Radio Nowhere

Ah, the only thing better than a new Springsteen album (called Magic) and tour announcement is the release of a song from the album. That, and how it activates my network of friends who are Springsteen fans.

This is Radio Nowhere, is there anybody alive out there?

I’ve been listening to and loving the new song, “Radio Nowhere,” which makes me think of Joe Strummer in all the best ways every time I hear it. I also like it’s positive out of negative motif. Like Beck’s “Where It’s At” (Two turntables and a microphone), Radio Nowhere also captures something essential that I find about blogging (and that ain’t about using blogs as legal marketing tools).
I mentioned to a friend the Strummer/Clash comparison and wanted to share the response I got back:

The cadence of the verses are “Clampdown.” With hints of “I Fought the Law”–both the Clash version and Bruce’s more “authentic”-to-Fuller response version, which we heard in Champaign. The low sustained rumble of that, w/ the phrasing of Strummer.
It’s so summational of his artistic position. Such a declaration. In that way, tonally, it reminds you of Badlands. A rage-against-futility howl.

It”s great to have friends who are great writers.
I’m also getting a chuckle out of all the different versions of the lyrics that you can find. This one seemed the closest to my best guess. Part of discovering a new song is figuring out the lyrics on your own, even though I always like the official lyric sheets.
I remember the old days when you’d try to hear a new single first on a radio station or by going to a record store on the release date. The Internet makes it so different now.
I read that a Spanish TV website was making the new single available for download at 6:00AM yesterday. I worked my way through the Spanish instructions (a bit of a trick since I only had a six week class in Spanish in the 8th grade) to get an mp3 download, only to find later today that there was a free iTunes download, presumably with instructions in English. The Guardian also has an mp3 download, presumably without DRM. The distribution channels are a-changing. With a warning about not safe for work language, Bob Lefsetz has a fascinating riff on this single and how the music business well could be changing.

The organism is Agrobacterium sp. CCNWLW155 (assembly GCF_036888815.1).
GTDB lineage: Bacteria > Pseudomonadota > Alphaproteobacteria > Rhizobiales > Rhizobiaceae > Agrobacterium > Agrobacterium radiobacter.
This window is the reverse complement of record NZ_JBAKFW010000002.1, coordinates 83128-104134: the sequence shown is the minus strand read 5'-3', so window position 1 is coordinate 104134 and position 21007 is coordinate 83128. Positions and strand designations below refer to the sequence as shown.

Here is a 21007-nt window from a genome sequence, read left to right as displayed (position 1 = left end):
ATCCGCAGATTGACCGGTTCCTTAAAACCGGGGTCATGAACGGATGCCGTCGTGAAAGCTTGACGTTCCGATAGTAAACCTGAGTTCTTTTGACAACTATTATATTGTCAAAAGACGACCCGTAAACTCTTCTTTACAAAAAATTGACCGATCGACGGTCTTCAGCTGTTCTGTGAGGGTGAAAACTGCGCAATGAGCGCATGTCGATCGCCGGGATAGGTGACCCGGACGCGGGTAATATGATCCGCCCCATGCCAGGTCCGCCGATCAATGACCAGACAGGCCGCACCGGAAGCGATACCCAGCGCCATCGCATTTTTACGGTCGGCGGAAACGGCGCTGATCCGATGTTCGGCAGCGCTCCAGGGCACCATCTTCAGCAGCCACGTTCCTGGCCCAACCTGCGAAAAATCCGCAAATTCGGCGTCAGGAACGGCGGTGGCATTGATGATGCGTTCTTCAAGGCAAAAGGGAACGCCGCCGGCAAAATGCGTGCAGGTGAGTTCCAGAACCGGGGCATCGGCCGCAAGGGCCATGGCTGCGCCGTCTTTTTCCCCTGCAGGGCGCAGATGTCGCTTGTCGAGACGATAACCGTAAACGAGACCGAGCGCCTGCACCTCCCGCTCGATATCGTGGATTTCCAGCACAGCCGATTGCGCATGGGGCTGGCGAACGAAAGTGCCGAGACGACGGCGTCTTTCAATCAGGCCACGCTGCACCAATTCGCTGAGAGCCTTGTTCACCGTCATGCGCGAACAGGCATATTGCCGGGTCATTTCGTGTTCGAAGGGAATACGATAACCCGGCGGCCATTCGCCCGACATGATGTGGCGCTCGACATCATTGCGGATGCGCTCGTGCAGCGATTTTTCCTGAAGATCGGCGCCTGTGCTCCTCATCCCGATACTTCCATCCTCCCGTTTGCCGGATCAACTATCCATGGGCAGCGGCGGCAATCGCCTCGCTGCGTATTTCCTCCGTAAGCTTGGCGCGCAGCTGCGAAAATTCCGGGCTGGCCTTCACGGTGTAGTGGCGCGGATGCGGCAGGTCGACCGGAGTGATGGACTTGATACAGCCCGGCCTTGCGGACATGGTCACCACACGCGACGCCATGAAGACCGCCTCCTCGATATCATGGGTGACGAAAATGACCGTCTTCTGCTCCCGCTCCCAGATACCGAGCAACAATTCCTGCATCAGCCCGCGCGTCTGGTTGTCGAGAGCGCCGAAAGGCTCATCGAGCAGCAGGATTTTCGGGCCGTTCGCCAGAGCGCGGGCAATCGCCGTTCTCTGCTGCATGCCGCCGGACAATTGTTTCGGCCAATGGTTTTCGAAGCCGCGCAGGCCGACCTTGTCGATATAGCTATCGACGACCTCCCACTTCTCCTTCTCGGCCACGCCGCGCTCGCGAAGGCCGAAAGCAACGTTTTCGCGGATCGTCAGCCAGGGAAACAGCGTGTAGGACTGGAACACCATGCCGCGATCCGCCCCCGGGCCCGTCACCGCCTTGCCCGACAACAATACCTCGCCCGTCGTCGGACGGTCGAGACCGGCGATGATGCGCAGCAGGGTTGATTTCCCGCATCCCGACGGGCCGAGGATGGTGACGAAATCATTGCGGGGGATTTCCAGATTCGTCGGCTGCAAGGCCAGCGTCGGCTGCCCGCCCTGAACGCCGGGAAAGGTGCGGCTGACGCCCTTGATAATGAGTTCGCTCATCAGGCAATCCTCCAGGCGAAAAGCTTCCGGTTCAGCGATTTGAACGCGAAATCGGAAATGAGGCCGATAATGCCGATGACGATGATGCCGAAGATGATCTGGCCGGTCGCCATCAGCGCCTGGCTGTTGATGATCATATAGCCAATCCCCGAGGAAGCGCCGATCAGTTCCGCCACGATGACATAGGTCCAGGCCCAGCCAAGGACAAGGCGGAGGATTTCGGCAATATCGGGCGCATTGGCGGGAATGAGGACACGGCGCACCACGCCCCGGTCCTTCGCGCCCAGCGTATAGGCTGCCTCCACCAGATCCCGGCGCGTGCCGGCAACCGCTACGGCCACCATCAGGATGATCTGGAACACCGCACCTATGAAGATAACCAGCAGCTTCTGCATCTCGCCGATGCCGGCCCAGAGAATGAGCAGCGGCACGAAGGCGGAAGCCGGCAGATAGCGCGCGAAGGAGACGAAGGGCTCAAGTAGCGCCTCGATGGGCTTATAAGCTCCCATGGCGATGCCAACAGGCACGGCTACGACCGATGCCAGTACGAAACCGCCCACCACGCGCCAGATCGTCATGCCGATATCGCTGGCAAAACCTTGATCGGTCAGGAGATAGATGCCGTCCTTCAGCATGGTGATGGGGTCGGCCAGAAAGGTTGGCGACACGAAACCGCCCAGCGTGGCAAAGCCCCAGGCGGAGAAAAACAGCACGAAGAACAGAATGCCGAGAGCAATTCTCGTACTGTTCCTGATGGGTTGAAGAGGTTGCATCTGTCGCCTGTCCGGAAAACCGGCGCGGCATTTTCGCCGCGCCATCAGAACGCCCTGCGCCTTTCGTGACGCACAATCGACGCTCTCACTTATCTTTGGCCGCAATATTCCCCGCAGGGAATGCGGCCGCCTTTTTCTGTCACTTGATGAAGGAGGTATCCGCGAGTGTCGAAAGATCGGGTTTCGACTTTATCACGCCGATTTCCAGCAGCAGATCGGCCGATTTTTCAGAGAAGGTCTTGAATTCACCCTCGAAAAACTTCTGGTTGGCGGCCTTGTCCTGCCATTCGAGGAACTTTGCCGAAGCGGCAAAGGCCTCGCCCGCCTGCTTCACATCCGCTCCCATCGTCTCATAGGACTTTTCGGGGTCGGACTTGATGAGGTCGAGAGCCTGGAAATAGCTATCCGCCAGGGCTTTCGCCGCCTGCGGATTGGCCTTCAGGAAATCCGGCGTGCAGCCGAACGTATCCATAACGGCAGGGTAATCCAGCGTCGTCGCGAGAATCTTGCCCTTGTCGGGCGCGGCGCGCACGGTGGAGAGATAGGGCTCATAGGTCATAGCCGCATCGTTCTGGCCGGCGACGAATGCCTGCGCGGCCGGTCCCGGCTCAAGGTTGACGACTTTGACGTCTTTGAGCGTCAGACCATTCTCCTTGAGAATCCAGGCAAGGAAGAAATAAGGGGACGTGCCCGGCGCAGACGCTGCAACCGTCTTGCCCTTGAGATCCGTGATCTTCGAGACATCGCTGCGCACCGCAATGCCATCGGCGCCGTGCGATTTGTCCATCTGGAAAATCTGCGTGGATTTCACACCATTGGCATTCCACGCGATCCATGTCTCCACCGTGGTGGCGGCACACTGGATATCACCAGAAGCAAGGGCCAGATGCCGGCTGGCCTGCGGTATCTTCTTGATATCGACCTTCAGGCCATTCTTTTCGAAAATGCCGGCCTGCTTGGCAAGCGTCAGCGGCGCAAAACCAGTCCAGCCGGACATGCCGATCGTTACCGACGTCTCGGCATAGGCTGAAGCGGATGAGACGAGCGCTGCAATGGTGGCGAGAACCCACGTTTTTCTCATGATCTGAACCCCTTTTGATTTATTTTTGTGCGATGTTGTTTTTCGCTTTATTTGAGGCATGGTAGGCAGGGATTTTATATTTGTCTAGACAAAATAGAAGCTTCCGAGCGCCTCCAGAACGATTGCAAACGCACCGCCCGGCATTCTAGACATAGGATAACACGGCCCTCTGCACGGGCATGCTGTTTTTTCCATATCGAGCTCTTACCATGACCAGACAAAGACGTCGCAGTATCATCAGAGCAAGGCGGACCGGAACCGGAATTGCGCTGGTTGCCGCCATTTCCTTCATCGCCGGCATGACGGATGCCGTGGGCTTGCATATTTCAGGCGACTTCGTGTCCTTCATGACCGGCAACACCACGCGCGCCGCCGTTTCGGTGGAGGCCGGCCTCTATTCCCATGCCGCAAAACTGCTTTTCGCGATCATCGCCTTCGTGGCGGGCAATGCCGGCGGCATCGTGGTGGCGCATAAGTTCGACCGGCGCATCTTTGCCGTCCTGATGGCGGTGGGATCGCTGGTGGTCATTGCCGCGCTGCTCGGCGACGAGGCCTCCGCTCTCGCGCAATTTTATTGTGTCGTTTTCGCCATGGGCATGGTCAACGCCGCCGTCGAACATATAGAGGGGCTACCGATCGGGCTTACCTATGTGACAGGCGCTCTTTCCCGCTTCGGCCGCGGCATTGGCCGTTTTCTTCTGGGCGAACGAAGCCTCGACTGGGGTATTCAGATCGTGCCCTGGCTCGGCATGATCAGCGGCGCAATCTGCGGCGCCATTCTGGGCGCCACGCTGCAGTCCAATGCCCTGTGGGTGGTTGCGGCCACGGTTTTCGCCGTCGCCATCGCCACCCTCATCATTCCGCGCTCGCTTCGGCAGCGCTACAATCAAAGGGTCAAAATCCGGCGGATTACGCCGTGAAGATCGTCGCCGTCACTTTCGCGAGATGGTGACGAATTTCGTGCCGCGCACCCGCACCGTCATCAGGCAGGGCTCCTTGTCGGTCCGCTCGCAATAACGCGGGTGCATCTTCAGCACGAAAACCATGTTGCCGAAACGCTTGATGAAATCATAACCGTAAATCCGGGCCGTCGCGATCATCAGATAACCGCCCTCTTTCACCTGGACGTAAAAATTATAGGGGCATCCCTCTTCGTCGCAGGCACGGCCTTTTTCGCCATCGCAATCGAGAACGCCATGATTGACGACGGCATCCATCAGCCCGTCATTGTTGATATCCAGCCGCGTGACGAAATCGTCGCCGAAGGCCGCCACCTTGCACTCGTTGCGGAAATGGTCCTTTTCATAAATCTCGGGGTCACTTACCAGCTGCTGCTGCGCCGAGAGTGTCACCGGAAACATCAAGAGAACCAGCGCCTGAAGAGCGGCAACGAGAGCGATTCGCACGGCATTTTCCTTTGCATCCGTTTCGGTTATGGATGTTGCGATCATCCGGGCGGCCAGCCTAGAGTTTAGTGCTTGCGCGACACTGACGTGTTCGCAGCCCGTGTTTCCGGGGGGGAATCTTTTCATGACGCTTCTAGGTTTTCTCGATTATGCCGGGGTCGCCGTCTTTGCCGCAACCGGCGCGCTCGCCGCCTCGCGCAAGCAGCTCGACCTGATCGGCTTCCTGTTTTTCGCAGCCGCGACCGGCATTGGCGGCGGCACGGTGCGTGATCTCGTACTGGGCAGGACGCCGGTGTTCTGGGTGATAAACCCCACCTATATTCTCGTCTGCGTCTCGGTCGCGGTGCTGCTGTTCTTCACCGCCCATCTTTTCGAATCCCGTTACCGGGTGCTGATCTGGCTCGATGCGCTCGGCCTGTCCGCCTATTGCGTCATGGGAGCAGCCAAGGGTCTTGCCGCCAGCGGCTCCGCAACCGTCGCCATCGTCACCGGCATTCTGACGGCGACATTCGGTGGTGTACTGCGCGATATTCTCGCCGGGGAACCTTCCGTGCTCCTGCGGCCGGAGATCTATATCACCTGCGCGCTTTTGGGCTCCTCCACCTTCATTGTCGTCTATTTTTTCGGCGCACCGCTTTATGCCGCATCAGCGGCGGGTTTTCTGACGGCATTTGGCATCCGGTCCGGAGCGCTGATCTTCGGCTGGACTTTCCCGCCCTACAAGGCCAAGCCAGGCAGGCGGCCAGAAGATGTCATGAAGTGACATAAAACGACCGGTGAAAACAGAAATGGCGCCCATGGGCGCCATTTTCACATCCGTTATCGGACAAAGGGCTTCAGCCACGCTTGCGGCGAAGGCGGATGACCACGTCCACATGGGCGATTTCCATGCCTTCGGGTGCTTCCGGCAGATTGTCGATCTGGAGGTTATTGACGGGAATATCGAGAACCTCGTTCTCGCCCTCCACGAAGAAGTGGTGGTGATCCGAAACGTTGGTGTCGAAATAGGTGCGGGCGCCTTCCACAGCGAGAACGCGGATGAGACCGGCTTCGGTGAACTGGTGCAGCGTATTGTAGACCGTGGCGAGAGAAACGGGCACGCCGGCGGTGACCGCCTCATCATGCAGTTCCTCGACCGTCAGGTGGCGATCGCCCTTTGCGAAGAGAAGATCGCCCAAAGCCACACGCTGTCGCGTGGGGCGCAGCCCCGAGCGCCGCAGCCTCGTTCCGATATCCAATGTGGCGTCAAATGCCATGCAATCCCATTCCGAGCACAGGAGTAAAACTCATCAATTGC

Unfortunately, catching the early part of this tour does not look like a possibility. As the distribution channels change, I wonder if YouTube will provide the best seat in the house for concert tours?
I don’t even pretend to be objective about Springsteen, so I won’t offer anything like a review. I do suggest that you grab this song and give it a listen. If we still listened to radio, it’d be a hit. What does “hit” mean in an iPod world?
I’m also reminded, on this Katrina anniversary, to salute Ernie Svenson, another Springsteen fan, and the author of this moving post about the aftermath of Katrina two years later. See my earlier thoughts about the scariest time of my blogging career when we lost touch with Ernie after Katrina hit.
This is Radio Nowhere . . . .
[Originally posted on DennisKennedy.Blog (]
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Recapping ILTA 2007

A great technology show is way more about the people than the technology. That’s why it’s always been great to be part of the ABA TECHSHOW, and it’s why I’ve really grown to like the ILTA annual conference.
Yes, I learned about some product developments and spotted some new trends, and I’ll comment on those later, but my ILTA 2007 experience was all about the people. It was great fun, I learned a lot, and it was nice to meet so many people who read this blog (one of the chronic blogger concerns – there are days when you wonder if anyone is really reading your blog).
There were a good number of my legal blogger friends, a sizable contingent from St. Louis (including some of my favorite IT people from my old law firm), many vendor pals, and plenty of new people to me. As usual, I benefited from many kindnesses, especially from people helped me locate where I needed to be, who got me into various events, and who helped me learn about new technologies, both their own and those of others. I find ILTA to be a generous show.